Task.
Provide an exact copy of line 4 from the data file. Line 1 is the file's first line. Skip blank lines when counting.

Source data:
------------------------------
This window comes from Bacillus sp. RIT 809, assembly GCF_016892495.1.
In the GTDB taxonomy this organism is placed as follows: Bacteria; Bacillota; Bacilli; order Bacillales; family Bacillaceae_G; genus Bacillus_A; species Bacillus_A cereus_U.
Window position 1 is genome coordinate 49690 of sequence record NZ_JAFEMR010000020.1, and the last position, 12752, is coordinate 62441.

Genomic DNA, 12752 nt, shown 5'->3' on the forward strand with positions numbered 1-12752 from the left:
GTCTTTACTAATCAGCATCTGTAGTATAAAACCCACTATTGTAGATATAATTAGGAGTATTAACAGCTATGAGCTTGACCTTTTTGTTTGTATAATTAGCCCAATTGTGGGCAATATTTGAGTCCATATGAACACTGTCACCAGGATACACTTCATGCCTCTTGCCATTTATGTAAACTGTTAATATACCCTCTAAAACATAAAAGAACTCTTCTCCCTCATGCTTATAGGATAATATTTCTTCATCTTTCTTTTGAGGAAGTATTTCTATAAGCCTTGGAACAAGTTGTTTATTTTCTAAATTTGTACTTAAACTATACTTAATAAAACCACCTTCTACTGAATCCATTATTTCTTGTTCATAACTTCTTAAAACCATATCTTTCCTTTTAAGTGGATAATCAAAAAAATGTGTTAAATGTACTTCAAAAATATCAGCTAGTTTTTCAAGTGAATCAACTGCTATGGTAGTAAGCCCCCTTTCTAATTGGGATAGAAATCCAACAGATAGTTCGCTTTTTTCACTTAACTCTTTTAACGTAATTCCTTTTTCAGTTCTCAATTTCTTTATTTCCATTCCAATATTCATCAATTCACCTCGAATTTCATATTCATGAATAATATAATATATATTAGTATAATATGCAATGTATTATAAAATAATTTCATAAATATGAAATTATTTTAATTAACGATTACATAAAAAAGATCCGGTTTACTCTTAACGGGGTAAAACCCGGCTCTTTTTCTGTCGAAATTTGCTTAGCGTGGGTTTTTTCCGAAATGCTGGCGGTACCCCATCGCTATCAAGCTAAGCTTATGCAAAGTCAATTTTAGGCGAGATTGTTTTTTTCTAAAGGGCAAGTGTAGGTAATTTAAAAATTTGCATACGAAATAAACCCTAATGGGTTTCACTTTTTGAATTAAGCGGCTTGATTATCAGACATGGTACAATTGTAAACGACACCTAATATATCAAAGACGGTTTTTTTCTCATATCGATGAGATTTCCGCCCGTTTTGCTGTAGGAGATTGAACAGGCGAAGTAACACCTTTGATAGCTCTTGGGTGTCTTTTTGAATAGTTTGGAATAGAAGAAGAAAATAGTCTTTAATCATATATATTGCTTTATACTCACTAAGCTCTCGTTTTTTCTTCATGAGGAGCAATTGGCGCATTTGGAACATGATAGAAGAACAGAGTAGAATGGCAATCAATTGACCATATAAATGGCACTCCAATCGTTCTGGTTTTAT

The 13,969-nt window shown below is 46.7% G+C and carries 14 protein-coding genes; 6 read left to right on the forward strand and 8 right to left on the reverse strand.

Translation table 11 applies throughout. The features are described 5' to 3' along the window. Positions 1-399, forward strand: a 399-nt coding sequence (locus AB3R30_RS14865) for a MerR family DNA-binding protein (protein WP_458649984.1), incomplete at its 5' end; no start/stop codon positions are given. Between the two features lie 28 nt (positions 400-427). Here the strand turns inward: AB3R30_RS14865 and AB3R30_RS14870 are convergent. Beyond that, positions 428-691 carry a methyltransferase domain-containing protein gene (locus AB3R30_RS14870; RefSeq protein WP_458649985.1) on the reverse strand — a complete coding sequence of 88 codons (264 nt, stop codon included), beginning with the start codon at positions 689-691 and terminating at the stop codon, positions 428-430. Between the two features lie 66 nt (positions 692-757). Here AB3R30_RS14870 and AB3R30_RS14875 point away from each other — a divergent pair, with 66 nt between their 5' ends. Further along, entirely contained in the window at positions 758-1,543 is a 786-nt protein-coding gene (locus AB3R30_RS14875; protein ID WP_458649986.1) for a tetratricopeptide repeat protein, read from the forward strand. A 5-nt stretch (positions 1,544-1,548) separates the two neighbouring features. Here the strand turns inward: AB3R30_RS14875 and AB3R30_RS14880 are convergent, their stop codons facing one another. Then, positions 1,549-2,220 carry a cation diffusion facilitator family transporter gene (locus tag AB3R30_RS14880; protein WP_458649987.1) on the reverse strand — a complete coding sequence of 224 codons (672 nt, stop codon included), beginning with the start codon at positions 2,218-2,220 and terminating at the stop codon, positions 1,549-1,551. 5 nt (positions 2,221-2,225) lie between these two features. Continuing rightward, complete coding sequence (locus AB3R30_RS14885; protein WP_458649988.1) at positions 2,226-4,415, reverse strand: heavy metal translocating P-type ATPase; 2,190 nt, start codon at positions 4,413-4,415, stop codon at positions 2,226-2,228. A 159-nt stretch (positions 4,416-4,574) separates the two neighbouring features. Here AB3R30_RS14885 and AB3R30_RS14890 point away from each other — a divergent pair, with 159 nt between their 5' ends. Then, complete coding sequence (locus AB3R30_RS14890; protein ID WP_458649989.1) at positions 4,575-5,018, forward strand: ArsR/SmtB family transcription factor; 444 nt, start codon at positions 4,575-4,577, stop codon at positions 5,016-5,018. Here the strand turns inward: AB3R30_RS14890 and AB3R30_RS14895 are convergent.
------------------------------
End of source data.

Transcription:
Genomic DNA, 12752 nt, shown 5'->3' on the forward strand with positions numbered 1-12752 from the left: